Germany: The Failed Beginning of the School Year

Reopening the schools in a federal state with low Corona numbers was going to be easy as pie. Just apply a few rules and go ahead. What could go wrong?

Berlin, August 8th, 2020 (The Berlin Spectator) — On Monday, the first federal state in Germany, Mecklenburg-Hither Pomerania, ended its summer vacation. It is the state with the lowest number of Coronavirus cases. Still, the reopening of schools failed. It may be a preview of what the rest of Germany should expect.

Careful Schools

About 180,000 kids, including 13,900 new first-graders, were supposed to have regular classes after the Coronavirus had messed things up since March. All over the northern state, schools tried to be careful. Less people were allowed to join welcome ceremonies. Those who did kept their distance to each other.

The obligatory photos of new first grades were not shot, in order to make sure the kids and teachers would not get too close to each other. Instead, those important photos were pieced together on Photoshop, using portrait photos taken from everyone separately. Wherever possible, groups were reduced in size.

Mask Rule on Day No. 3

By the time schools opened on Monday, the authorities in charge of education and health in Mecklenburg-Hither Pomerania had still not settled the question whether there should be a mandatory mask rule or not. On Tuesday, the second day of school, they finally decided to implement such a rule starting on the third day, which was Wednesday.

Since then, all secondary school kids and teachers need to wear masks while they are not in class. Primary school kids are exempt. The province’s government wanted to be careful, because of rising Corona numbers, even up there. Mecklenburg does not let tourists enter for day trips, in order to keep Corona out. The mean virus was not supposed to enter schools either.

Through the Front Door

Yesterday, on Friday, which was the fifth school day after the summer vacations, a problem arose. The ‘Goethe Gymnasium’ in Ludwigslust, a high school, was shut down just after it had opened in the early morning. Corona had managed to enter the institution right through the front door.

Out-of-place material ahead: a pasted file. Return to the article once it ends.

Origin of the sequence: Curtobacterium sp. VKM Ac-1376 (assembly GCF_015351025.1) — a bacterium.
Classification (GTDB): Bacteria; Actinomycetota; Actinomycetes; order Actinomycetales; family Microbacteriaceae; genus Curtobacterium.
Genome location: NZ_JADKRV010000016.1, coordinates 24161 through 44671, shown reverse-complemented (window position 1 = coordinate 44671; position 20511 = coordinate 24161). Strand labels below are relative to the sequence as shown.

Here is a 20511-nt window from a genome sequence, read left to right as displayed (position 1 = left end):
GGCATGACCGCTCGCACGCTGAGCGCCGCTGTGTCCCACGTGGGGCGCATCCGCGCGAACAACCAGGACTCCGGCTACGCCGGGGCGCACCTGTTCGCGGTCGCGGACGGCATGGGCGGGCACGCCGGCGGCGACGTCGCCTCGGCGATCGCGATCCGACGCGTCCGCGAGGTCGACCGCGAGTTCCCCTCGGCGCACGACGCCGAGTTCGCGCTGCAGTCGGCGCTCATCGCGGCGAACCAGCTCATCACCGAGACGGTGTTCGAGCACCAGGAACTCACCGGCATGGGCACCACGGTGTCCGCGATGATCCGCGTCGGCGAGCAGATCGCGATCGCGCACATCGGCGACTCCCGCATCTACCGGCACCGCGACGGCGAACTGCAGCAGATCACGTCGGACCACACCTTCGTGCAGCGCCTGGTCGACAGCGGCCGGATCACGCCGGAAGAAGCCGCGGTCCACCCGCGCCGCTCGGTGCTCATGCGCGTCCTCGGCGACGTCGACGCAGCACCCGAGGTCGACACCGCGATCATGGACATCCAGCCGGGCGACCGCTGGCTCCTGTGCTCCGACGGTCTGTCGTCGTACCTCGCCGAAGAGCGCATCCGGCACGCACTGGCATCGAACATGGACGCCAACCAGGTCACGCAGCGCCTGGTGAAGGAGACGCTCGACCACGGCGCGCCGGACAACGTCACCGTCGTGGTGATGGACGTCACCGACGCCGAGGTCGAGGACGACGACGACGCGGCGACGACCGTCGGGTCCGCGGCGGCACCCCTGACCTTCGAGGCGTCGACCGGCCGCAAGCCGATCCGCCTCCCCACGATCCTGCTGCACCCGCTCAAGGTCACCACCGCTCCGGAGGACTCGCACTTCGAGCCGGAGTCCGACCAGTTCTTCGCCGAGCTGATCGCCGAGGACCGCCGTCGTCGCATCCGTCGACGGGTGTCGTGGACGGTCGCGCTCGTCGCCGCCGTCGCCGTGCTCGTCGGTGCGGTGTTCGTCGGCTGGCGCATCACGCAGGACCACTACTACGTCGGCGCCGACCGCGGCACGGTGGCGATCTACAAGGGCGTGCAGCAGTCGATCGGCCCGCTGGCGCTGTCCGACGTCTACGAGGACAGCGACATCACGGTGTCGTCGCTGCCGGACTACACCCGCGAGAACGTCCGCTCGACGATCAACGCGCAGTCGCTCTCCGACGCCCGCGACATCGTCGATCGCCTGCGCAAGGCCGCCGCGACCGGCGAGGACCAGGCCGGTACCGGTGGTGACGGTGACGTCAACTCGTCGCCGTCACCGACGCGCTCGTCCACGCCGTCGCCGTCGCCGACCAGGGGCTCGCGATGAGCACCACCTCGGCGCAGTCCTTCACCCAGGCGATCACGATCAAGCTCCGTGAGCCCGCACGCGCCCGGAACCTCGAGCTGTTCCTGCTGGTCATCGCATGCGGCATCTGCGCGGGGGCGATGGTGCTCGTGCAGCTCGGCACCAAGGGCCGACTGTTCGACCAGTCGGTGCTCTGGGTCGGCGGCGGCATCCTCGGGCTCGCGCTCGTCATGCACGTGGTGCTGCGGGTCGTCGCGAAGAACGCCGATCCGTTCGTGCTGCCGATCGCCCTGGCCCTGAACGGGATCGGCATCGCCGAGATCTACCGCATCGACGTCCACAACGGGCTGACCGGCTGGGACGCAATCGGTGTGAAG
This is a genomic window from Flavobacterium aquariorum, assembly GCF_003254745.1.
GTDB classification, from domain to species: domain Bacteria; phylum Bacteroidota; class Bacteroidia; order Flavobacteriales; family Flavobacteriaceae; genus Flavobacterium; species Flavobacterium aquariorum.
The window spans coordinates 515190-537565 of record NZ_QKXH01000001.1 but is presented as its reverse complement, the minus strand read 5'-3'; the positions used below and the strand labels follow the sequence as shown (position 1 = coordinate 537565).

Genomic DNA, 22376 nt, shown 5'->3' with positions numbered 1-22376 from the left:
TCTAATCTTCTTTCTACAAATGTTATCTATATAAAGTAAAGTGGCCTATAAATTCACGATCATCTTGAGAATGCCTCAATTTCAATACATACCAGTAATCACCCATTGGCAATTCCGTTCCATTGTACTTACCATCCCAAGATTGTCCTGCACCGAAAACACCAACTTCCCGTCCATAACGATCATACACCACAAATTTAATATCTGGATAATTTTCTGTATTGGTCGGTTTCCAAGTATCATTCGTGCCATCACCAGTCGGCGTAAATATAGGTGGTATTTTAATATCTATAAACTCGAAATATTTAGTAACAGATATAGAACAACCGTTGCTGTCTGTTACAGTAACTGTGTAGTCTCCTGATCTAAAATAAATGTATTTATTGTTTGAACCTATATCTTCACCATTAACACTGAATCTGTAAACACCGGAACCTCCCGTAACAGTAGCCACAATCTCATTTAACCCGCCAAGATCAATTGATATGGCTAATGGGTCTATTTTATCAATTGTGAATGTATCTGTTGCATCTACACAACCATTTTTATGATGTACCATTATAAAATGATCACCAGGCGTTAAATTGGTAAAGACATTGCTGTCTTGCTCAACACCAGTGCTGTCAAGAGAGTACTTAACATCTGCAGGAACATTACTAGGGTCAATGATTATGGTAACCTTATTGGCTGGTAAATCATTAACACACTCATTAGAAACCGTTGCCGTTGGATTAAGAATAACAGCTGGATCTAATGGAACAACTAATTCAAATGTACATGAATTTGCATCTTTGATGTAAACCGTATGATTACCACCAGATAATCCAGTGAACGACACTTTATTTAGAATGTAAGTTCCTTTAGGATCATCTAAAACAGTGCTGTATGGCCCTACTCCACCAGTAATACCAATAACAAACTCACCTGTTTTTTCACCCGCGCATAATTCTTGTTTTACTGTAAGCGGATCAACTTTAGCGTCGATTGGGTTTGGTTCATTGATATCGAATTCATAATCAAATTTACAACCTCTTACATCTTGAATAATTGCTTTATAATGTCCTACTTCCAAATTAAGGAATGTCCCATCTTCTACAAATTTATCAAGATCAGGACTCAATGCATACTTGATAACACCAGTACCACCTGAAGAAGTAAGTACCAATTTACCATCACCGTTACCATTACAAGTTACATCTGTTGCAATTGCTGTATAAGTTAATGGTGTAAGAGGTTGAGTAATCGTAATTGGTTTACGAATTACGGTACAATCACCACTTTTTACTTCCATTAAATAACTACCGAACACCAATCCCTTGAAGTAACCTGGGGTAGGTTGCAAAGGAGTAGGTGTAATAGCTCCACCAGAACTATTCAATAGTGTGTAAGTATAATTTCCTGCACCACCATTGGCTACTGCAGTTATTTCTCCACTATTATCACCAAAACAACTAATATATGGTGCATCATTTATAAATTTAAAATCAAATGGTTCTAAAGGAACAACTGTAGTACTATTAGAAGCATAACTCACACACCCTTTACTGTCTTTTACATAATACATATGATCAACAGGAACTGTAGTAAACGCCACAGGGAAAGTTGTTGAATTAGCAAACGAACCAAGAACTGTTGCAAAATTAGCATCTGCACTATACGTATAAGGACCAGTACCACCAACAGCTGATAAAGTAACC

A teacher employed by the school tested positive for Corona. The only encouraging aspect was the fact that she had not taught any classes yet, when the result came in. That is why the school will not be closed for two weeks, unless more cases pop up, but only until Wednesday of next week.

Alarm at the Baltic Sea Coast

The situation was worse in Graal-Müritz, a sleepy settlement with 4,000 inhabitants located up north at the Baltic Sea coast. The local primary school had to be shut down for two weeks on Friday because one child turned out to be infected with Corona. All 105 kids at that school, ten teachers and other employees are now in quarantine. It was unclear whether the same applied to all parents and siblings.

Is this what a successful start into a new school year looks like? Well, no. Corona does not want children to learn. Thanks to the virus, the second semester of the last school year hardly took place. Mecklenburg-Hither Pomerania, Germany, Europe and the entire world are now worried about the new school year, and rightly so.

Hamburg Introduces Mask Rule

In Hamburg, one of Germany’s most beautiful cities, there some 200,000 school kids are registered this year. Most of them returned to their schools on Thursday. First-graders and fifth-graders will follow on Monday. Their welcome ceremonies were stretched as well, meaning instead of one big event per school, there are many, in order to keep the number of participants down along with the Corona risk.

Three days before schools reopened, last Monday, Hamburg’s Education Senator Ties Rabe announced a mandatory mask rule. It is very similar to the one in Mecklenburg-Hither Pomerania. Nobody knows whether the rule will help to keep Hamburg’s 471 public and private schools open.

This Monday, Berlin and Brandenburg will be reopening their schools. They both decided to go for mandatory masks in secondary schools as well. Whether the situation up north, in Mecklenburg-Hither Pomerania, is a preview for the rest of Germany, remains to be seen.

Related article: Berlin: Back to School in Times of Corona

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